PHILADELPHIA -- Ohio State University geologists have isolated complex organic molecules from 350-million-year-old fossil sea creatures -- the oldest such molecules yet found.
The molecules may have functioned as pigments, but the study offers a much bigger finding: an entirely new way to track how species evolved.
Christina O'Malley, a doctoral student in earth sciences at Ohio State, found orange and yellow organic molecules inside the fossilized remains of several species of sea creatures known as crinoids. The oldest fossils in the study date back to the Mississippian period.
She reported the find Wednesday at the meeting of the Geological Society of America in Philadelphia.
Crinoids still exist today. Though they resemble plants, they are marine animals. They cling to the seafloor and feast on plankton that float by.
The crinoids in this study had flower-like fronds capping skinny stalks about six inches high -- a look resembling "starfish on a stick," said William Ausich, professor of earth sciences and O'Malley's co-advisor with Yu-Ping Chin, also a professor of earth sciences.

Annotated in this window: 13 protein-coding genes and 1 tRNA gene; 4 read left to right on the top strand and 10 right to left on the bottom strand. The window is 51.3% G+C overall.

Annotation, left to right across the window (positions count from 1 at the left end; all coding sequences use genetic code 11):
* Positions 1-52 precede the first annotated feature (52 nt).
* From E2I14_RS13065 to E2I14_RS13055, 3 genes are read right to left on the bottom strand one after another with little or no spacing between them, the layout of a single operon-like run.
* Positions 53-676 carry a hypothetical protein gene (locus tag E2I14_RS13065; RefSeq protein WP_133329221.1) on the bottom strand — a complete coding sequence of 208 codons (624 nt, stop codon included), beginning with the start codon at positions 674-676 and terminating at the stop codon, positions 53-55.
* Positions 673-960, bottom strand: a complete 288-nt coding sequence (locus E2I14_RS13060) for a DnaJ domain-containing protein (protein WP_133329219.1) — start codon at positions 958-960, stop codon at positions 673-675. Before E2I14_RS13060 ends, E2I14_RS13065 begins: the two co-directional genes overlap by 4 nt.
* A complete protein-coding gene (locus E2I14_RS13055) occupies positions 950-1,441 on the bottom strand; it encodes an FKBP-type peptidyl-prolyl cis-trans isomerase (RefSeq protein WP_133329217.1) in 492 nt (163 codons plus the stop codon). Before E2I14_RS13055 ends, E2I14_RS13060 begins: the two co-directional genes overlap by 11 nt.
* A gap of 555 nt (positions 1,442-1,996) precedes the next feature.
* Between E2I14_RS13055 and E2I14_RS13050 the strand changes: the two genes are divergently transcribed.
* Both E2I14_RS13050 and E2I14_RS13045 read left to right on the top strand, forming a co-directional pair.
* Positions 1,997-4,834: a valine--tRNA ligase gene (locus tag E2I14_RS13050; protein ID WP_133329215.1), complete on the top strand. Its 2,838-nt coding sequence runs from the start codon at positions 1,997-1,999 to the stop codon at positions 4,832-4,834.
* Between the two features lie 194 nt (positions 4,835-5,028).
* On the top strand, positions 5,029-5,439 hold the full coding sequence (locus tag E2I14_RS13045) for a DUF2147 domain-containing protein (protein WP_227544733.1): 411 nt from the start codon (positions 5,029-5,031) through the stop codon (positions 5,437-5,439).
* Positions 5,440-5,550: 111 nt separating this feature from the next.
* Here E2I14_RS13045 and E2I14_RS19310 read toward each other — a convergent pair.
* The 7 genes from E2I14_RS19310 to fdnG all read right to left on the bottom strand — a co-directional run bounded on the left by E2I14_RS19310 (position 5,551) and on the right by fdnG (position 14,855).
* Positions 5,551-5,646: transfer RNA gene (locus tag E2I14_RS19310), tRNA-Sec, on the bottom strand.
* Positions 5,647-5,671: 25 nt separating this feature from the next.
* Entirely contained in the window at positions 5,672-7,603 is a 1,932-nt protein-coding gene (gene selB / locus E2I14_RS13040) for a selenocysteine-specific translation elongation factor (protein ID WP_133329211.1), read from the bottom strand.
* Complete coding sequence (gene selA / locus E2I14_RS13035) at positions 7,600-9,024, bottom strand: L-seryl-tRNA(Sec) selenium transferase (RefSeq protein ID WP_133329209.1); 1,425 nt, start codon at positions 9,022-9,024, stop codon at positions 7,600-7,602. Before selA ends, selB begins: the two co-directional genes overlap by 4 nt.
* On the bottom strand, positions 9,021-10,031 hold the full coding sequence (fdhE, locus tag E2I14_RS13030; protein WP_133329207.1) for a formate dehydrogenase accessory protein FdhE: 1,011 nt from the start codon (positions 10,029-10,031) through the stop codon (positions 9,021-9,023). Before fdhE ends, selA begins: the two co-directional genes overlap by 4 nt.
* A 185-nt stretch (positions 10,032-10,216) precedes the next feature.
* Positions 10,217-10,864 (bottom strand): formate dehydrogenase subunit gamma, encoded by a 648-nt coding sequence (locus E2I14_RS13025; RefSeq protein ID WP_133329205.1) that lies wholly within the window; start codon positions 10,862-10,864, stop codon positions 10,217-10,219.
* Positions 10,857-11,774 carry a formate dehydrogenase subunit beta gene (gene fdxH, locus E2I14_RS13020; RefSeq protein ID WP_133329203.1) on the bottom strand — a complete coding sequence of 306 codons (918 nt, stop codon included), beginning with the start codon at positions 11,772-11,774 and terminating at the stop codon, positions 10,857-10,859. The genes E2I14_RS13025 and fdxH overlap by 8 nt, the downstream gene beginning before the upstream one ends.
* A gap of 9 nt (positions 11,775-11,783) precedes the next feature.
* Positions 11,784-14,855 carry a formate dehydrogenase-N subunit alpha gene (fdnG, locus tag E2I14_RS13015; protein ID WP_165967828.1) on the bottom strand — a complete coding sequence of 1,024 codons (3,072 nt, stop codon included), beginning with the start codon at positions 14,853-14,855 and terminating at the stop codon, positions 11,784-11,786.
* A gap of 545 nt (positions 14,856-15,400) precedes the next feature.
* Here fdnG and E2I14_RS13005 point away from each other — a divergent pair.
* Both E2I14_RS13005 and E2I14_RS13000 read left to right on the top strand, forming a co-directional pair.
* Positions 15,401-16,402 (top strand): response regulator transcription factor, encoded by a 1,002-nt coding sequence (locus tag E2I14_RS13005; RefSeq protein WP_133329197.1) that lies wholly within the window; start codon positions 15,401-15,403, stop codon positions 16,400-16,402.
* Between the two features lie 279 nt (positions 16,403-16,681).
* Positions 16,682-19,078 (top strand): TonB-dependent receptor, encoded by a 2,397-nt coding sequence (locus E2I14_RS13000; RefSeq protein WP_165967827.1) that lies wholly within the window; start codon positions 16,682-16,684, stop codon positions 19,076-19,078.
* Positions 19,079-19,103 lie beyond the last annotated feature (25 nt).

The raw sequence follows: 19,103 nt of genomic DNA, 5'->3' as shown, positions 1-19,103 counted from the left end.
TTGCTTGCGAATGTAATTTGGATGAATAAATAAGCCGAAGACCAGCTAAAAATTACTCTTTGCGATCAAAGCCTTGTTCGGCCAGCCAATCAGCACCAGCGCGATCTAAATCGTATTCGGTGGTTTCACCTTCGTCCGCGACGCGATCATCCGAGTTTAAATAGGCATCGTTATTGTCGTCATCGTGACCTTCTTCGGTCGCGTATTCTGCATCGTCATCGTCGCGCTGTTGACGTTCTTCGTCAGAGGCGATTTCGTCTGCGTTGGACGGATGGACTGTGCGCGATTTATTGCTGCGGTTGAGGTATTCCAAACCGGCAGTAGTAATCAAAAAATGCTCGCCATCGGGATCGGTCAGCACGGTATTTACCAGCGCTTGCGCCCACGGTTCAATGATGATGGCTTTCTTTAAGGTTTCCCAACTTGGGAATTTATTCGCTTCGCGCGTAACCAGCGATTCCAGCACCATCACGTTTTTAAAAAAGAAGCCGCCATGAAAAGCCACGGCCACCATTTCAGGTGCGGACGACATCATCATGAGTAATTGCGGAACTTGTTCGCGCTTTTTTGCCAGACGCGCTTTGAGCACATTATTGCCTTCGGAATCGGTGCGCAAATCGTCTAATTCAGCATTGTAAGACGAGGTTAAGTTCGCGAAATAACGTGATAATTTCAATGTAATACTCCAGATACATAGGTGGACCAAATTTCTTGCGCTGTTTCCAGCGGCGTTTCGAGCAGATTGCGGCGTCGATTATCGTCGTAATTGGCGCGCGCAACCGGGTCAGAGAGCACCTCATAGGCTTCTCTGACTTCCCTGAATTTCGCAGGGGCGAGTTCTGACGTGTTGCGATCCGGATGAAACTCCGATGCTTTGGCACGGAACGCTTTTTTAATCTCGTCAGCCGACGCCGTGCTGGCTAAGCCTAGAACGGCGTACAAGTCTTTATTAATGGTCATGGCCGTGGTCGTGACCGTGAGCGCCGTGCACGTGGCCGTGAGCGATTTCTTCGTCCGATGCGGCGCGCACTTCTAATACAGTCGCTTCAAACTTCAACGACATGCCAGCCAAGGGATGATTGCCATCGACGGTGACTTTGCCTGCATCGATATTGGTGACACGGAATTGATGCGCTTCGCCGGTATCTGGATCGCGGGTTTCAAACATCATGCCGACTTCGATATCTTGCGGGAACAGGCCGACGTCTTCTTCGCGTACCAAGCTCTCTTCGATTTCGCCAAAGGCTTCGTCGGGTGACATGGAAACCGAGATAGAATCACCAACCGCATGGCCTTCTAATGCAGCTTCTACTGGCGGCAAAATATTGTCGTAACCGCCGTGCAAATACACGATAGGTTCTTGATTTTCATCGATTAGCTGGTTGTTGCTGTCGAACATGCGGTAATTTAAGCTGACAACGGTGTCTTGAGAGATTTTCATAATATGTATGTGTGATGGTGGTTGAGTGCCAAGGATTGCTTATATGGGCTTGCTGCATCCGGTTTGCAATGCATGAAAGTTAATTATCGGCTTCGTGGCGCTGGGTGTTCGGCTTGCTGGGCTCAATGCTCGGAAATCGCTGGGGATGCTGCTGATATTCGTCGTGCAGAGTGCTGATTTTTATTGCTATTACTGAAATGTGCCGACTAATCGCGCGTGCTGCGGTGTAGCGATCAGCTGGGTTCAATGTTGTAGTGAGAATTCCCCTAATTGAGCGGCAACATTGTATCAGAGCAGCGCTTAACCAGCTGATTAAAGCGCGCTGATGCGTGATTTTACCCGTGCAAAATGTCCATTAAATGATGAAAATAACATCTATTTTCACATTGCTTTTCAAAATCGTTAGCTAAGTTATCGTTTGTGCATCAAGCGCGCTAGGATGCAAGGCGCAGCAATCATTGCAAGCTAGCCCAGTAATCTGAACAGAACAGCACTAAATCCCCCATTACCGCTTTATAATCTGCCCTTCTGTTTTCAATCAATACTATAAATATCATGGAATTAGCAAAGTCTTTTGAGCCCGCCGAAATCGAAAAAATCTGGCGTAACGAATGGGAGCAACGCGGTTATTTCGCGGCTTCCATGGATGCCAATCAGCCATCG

Today's crinoids display a range of colors, some variegated shades of red, orange, and yellow, so the geologists weren't surprised that some of those colors turned up in the 350-million-year-old crinoids, Ausich said.
"People have suspected for a long time that organic molecules could be found inside fossils," he added. "This is just the first time that scientists have succeeded in finding them."
Though the organic molecules could be classified as pigments, nobody can be sure that they functioned as pigments inside these ancient animals, the geologists emphasized. They may have served some other purpose besides coloration -- perhaps to defend the animal from predators by making it less palatable.